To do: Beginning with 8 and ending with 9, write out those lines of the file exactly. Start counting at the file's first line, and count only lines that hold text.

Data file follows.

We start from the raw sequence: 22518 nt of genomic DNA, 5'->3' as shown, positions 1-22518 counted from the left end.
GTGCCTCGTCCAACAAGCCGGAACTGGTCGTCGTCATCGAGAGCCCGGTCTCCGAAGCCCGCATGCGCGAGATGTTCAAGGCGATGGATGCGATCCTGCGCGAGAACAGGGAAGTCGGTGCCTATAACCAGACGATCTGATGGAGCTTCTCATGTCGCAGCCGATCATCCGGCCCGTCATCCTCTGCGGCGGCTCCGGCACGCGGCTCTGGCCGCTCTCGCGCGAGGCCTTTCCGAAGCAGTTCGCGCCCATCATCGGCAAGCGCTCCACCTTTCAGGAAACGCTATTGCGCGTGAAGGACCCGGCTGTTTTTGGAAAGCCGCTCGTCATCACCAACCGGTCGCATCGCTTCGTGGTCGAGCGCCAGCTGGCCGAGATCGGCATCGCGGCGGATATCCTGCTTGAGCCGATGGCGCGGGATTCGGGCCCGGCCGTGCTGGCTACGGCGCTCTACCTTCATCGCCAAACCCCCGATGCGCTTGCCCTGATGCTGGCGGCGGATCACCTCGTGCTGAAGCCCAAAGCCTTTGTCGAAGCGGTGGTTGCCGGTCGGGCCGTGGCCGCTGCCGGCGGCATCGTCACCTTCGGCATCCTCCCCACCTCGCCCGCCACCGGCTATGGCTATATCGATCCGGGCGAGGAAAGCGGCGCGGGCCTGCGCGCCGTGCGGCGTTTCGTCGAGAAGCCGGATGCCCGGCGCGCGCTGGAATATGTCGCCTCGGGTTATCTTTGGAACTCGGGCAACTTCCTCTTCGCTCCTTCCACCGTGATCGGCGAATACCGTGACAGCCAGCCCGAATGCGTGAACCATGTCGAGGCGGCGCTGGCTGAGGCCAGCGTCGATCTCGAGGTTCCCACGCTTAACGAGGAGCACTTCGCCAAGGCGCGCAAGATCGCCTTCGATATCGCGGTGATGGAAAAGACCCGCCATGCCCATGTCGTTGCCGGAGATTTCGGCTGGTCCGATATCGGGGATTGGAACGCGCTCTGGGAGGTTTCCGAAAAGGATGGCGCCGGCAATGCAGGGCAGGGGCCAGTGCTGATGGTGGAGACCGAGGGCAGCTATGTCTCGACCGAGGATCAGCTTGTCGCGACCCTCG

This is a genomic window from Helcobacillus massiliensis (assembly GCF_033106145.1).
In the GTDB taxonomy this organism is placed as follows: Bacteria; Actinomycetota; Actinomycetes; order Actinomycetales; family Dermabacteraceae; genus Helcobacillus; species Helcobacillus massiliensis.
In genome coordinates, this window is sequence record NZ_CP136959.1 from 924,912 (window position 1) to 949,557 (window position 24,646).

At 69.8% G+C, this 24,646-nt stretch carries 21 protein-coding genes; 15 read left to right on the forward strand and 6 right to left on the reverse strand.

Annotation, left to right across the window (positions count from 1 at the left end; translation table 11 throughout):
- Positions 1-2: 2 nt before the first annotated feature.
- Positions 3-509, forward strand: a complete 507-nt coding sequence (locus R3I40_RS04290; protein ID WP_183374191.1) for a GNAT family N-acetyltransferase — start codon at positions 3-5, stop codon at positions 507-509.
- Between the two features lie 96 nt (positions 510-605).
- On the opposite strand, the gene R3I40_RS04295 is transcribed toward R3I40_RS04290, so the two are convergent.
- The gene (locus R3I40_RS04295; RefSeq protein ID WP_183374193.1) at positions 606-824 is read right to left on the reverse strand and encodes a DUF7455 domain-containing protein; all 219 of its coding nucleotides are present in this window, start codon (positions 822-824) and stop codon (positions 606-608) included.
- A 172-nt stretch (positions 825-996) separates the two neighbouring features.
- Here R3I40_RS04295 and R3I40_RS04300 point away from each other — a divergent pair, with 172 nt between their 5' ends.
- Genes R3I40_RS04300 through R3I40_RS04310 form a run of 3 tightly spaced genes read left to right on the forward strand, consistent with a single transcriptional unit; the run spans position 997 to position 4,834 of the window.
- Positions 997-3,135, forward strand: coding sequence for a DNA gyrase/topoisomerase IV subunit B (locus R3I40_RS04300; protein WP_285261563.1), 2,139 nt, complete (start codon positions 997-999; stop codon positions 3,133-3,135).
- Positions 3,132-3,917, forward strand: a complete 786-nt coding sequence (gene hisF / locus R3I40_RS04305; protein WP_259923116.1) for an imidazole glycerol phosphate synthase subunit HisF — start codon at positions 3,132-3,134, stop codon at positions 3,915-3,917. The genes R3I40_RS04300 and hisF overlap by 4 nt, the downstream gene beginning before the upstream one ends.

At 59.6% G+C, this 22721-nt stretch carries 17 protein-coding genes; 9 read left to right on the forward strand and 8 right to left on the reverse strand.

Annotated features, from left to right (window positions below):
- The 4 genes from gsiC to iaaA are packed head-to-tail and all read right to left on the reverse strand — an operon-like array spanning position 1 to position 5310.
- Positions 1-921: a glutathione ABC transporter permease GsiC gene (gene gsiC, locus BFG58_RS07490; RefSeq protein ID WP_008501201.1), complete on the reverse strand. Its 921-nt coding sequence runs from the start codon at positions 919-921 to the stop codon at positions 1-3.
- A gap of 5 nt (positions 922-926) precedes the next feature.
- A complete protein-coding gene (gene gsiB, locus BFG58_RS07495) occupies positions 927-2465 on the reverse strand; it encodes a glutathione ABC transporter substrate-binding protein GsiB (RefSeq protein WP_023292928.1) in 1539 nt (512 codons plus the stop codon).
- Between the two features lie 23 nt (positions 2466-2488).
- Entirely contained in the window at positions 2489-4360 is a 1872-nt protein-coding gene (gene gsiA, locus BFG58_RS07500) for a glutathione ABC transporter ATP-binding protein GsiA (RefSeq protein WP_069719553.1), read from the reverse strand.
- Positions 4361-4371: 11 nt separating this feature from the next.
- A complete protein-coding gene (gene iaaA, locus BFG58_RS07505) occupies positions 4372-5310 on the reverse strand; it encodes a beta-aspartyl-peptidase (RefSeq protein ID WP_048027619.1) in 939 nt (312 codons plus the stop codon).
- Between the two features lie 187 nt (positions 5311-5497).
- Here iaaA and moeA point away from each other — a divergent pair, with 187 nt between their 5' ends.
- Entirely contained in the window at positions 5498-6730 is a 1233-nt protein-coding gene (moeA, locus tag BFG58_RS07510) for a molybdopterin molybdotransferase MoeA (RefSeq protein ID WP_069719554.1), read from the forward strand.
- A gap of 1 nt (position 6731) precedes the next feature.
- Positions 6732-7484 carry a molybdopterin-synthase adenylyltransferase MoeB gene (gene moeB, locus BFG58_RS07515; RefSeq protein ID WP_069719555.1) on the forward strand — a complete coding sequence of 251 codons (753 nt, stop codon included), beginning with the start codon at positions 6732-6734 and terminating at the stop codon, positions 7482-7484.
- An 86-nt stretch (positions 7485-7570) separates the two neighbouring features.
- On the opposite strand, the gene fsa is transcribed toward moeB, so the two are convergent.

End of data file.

- Positions 1-2: 2 nt before the first annotated feature.
- Positions 3-509, forward strand: a complete 507-nt coding sequence (locus R3I40_RS04290; protein ID WP_183374191.1) for a GNAT family N-acetyltransferase — start codon at positions 3-5, stop codon at positions 507-509.